Tuesday, May 29, 2012

The Invisible Casualties of War.

It has been nice to see everyone acknowledging the true meaning behind memorial day. There were only a handful of the blogs I follow who didn't mention at least something small about our fallen soldiers and for that I am thankful. Memorial day has nothing to do with days off from work and BBQ's.
Being a VA nurse is not always easy. I see a lot of PTSD, addiction, alcohol abuse. I see a lot of homelessness and dysfunctional family relationships. I don't understand why so many of our nation's veterans end up on the streets with no adequate support system. Either way, I am glad that I can do my part in helping heal the wounds that being in the military has given them.
I worked this memorial day and for the first time in a long time I felt proud to be a VA nurse.... and even though I ended up floating to a unit that wasn't my own I had the opportunity of seeing first hand what true sacrifice is. Memorial day exists to honor those who have fallen in combat... but what most people forget about and often times don't even see are those men and women who come home suffering from traumatic brain injuries or spinal cord injuries or combat related wounds. What about the men and women who die years out from deployment as a result of the injuries they suffered while at war.
Those are the kinds of soldiers I see. We have had more and more of our OEF (Afghanistan) and OIF (Iraq) soldiers showing up in our unit these days. Kids who are my age or younger and have suffered from devastating physical wounds and emotional scars related to the wars they served in. In our hospital we have phenomenal Traumatic Brain and Spinal Cord Injury Rehab units and yesterday there was a rapid response called to one of those units. Since I was in charge of the code pager I answered the call and lo and behold it was for a patient that had been in our unit earlier this year. A kid not too much younger than me who had suffered an IED blast overseas and had to have half of his skull plated and a shunt placed in his brain. His injuries are so extensive that he is virtually paralyzed and is completely non-verbal. When I saw him in our unit none of us thought he would ever make it out of the ICU alive. We watched as his wife dutifully sat at his bedside day and night, helping with his rehab and withstanding every surgical procedure he would barely make it through.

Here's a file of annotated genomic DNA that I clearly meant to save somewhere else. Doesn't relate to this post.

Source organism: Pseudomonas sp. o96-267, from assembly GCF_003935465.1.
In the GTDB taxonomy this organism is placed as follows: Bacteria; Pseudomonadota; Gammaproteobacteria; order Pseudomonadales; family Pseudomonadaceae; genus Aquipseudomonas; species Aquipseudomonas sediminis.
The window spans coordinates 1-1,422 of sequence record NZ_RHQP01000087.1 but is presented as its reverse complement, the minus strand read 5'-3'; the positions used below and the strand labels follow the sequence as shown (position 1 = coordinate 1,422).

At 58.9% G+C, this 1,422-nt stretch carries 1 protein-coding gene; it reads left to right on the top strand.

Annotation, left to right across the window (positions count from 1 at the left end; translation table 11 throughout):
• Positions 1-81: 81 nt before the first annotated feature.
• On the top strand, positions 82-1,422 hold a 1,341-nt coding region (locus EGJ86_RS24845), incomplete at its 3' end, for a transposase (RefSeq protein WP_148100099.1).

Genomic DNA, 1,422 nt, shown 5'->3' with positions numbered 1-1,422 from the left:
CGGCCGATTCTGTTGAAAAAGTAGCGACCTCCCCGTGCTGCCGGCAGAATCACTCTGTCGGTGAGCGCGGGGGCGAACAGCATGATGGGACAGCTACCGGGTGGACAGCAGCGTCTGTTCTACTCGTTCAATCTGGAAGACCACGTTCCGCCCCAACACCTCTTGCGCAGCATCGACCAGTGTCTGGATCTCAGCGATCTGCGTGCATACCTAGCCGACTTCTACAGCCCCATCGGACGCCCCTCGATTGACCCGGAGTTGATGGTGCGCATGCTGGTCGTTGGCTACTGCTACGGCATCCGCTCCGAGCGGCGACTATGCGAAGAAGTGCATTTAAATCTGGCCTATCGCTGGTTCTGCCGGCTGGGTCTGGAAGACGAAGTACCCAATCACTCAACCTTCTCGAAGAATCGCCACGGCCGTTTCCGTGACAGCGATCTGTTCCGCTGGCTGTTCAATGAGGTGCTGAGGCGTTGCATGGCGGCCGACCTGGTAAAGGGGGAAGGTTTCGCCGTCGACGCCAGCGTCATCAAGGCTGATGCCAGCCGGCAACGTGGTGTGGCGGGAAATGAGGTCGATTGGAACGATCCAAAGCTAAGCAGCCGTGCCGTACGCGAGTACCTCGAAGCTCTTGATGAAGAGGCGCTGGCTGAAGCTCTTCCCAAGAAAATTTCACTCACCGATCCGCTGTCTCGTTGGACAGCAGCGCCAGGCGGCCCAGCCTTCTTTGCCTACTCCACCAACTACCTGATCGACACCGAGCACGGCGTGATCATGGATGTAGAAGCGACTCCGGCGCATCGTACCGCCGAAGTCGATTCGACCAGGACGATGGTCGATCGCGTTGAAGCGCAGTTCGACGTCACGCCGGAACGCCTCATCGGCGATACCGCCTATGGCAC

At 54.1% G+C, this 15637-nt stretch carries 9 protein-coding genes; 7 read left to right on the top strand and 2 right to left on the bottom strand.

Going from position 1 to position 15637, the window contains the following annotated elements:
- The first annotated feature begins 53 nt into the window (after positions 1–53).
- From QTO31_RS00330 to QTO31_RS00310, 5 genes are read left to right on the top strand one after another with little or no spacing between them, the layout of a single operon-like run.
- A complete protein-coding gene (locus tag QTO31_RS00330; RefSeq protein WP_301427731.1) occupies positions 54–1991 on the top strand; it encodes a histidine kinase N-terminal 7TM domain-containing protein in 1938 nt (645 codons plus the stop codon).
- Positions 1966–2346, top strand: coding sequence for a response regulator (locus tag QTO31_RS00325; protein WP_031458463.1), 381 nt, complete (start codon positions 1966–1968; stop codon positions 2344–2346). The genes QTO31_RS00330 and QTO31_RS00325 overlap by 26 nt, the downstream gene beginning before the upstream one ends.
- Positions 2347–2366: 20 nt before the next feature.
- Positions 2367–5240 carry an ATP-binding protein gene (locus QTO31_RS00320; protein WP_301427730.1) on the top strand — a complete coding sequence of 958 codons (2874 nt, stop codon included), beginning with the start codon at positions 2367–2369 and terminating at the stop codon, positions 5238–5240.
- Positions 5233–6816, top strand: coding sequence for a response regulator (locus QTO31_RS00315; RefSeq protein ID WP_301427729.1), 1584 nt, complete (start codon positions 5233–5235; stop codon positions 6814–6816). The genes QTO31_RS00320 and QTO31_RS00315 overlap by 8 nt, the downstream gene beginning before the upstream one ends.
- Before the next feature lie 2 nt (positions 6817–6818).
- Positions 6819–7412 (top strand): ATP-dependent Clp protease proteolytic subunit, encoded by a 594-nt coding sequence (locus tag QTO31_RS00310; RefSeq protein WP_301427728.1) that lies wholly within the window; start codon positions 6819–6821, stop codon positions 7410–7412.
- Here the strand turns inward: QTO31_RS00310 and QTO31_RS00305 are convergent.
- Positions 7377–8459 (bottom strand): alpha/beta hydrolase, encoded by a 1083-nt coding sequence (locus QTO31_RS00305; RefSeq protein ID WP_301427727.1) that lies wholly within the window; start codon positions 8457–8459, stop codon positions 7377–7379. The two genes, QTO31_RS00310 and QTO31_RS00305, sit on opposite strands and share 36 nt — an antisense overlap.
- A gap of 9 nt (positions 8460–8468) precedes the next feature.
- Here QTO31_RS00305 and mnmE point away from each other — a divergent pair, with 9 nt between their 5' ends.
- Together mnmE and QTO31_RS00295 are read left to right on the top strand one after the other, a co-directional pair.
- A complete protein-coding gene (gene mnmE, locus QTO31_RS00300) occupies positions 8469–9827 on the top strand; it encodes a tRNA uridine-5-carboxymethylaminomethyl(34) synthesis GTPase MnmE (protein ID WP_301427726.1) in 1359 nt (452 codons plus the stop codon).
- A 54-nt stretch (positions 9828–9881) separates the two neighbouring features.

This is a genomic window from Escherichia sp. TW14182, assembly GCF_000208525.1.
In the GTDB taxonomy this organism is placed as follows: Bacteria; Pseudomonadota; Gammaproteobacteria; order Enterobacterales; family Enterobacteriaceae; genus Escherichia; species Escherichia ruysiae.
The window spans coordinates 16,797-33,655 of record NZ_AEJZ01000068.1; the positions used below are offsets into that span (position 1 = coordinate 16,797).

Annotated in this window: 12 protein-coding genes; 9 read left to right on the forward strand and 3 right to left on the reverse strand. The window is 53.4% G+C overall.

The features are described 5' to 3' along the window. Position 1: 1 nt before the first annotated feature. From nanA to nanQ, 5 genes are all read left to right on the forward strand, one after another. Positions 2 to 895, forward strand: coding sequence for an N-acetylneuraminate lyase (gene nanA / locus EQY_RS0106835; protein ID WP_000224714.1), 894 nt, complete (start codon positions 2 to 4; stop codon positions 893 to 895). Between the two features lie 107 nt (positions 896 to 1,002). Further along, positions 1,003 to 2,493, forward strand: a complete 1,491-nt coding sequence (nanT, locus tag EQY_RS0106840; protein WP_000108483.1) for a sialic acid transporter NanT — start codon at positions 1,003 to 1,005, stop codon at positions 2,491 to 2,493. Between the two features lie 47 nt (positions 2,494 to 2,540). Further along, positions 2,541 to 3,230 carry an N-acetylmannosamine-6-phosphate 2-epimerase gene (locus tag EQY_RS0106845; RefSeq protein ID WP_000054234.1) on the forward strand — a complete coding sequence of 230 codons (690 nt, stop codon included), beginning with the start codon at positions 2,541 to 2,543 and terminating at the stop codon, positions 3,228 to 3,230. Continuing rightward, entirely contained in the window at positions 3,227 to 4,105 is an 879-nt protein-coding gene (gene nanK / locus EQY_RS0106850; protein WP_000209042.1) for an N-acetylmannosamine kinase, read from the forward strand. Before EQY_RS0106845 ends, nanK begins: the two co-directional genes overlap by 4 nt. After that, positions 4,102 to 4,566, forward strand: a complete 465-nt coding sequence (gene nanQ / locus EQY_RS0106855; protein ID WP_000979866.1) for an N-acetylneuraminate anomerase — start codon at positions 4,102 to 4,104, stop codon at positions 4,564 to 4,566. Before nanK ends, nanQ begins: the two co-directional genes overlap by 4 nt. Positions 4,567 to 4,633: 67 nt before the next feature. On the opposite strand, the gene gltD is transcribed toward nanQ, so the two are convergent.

When I saw him yesterday he looked like a completely different person. Still non-verbal but looked much healthier and was even able to track you with his eyes when you called his name. When we were trying to assess his mental status the nurse who had been with him in the unit leaned over him with a tightened fist and said, "Hey man, give me a fist bump so I know you're alright." Surprised and somewhat confused, I looked over at the patient and watched as he slowly reached his weakened, contracted arm up towards the nurse. He clenched his fist and sure enough he gave that fist bump, confirming he was in fact okay.
Today, as I was spending time with Chris before I headed back to work, I was sharing with him about my night yesterday and I told him about this story. I didn't realize it until that moment but I understood it then... that patient was a gift to me yesterday. God knows, yesterday was a crappy day. I had to float to another unit and work has already been difficult recently. I was tired and overwhelmed having to answer the code pager for the hospital. In many ways I have forgotten what it means to be a VA nurse. I have lost that passion.
Yesterday though... yesterday was a gift. That patient reminded me of what it means to be a soldier and on a day where we are honoring the fallen soldiers of war... I was able to see the true sacrifice of the families and soldiers of those who have served. It gave me hope and it humbled me in ways that I can't quite explain. As I was telling Chris the story of this patient... tears began filling in my eyes and it reminded me of just how rewarding my job can be.

So today I want to say thank you to the men and women who have served...
Thank you to the families who have sacrificed their loved ones.
Thank you to the men and women who are the invisible casualties of war... the ones who die after they come home.
Thank you to the soldiers whose lives are forever changed because of the service they gave to our country and especially to the sacrifice they made for their fellow soldiers.
Thank you, it is an honor to be your nurse.

No comments :

Post a Comment